7,178

 8,806

 10,788

 12,950

Operating income

 

$4,942

$5,966

$7,421

$9,659

Margin

 

 

41%

40%

41%

43%

 

Valuation

As of 2.20.09, with a share price of $16.56, ORCL trades at 7.4x LTM maintenance revenue of $11,474.

Operating margin

 

90%

Tax rate

 

 

30%

 

 

 

 

Discount rate

 

10.5%

Growth rate

 

 

2.5%

 

 

 

 

NPV per dollar of maintenance revenue

7.875

Employing the assumptions on the right, we calculate that a conservative terminal valuation multiple for the maintenance business is close to 8.0x.

The growth rate of 2.5% is an estimation of the inflationary annual step up rate.

Further, we assume that new license revenues offset the annual anticipated churn of 5%. For context, at a maintenance revenue fee schedule equal to 22% of new license sales, ORCL would require annual new license sales of $2.6bn or ~70% less than Oracle's LTM sales of $7,623.

 

FY 2010 maintenance revenue

$12,517

EV multiple

 

 

7.9x

Implied Enterprise value

 

$98,574

- current net debt

 

592

"+cash flow generation

 

$11,832

= equity value

 

$109,815

Diluted shares outstanding

 

5,065

Implied per share value

 

$21.68

Current price

 

$16.56

Periods

 

 

1.29

IRR

 

 

23.2%

At the current stock price, investors have a call option on growth with minimal downside risk. For instance, we assume new license growth rates of -5% in FY '09 and -2% in FY '10 as well as annual churn of 5% (note: Application software currently accounts for approx 30% of new license sales. We assume application declines by 18% and 7% including growth from completed acquisitions in FY '09 and FY '10. For the same periods we assume data and middleware grow at 0-2% - see risks below). This results in a FY '10 maintenance revenue of $12.5bn which implies an IRR of 23% at the 7.875x terminal multiple - see math at right. This excludes the effect of a re-rating as the market looks out to a reacceleration in new licensing growth as well as the ability for ORCL to make accretive acquisitions at low valuations over the next several quarters.

Note: Over the last several years, Oracle management has executed well with its acquisition strategy by creating revenue synergies, expanding margins and diversifying into newer markets with a more defensive and better growth profile. Further, the company's acquisition strategy has transformed it into a one stop vendor for many of its customers due to the completeness of its technology stack which facilitates cross selling and allows customers to simplify support / wring costs from their IT environment. As a result, Oracle should be a share gainer in this environment.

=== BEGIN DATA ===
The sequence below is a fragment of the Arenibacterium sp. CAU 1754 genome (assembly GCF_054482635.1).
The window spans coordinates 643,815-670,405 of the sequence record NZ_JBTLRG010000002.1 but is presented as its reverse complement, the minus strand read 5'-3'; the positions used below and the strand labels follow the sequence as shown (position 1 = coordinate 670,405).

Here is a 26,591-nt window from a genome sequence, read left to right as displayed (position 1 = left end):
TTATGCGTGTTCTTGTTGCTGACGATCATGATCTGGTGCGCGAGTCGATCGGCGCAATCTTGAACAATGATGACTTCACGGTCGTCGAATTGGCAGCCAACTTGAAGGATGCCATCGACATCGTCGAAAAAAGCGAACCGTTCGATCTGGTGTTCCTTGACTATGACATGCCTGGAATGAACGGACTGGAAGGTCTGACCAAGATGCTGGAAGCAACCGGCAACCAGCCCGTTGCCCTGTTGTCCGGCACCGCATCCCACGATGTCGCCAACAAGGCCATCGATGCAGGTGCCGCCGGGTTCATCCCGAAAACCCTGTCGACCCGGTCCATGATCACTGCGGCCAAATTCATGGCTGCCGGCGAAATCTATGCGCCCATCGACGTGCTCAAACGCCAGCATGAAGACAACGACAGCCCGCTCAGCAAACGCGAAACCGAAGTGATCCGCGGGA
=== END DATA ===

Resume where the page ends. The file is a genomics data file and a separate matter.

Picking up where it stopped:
Alternatively, consider that ORCL is currently trading at 8.0X LTM EBIT and 11.4x CY 2009 consensus EPS estimates. We believe that a company with this kind of predictability and growth profile should at a minimum trade at a 15.0x fwd P/E.  Current consensus CY 2010 EPS estimates is $1.66. This estimate appears to assume some share repurchases and / or deleveraging; thus, we assume no yield. Using this approach (i.e.15.0x 1.66), at the end of the year, ORCL should trade at $24.9 or 50% above the current price.

Of note: Oracle has been a meaningful buyer of its stock below $20. During the last two quarters it purchased $2.3bn. The company has approximately $7.5bn left in its authorization.

Risks

Currently we anticipate organic declines in new software license sales of ~25% for applications and flat to minimal growth in database and middleware. CTOs appear to view many ORCL applications as "nice to have" as opposed to "must have"; however, database and middleware is viewed as more mission critical since storage needs  continue to double in size every of couple years. Moreover, customers view enhanced database and middleware software as an avenue to quick cost savings via more efficient data usage. Our assumptions result in a total FY 09 decline of approximately 5% in new license sales. A material delta to our new license sales projections or churn rates materially in excess of 5% would meaningfully alter our expectations for growth in maintenance revenue. For FY '09 and '10 we did not budget price inflation on the maintenance stream.

The appreciation of the dollar against foreign currencies adversely affects results. Oracle has not historically engaged in material hedging activity and approx 50% of its revenues are foreign based.

 

Upcoming events

Q3 FY09 Earnings ~March 25, 09

Catalyst

Over the course of CY 2009, earnings results should prove the sustainability and predictability of Oracle's cash flow profile

Investors will eventually look forward to a period in which new license revenue growth reaccelerates 

The highly probable acquisition of size at a compelling price over the next 16 months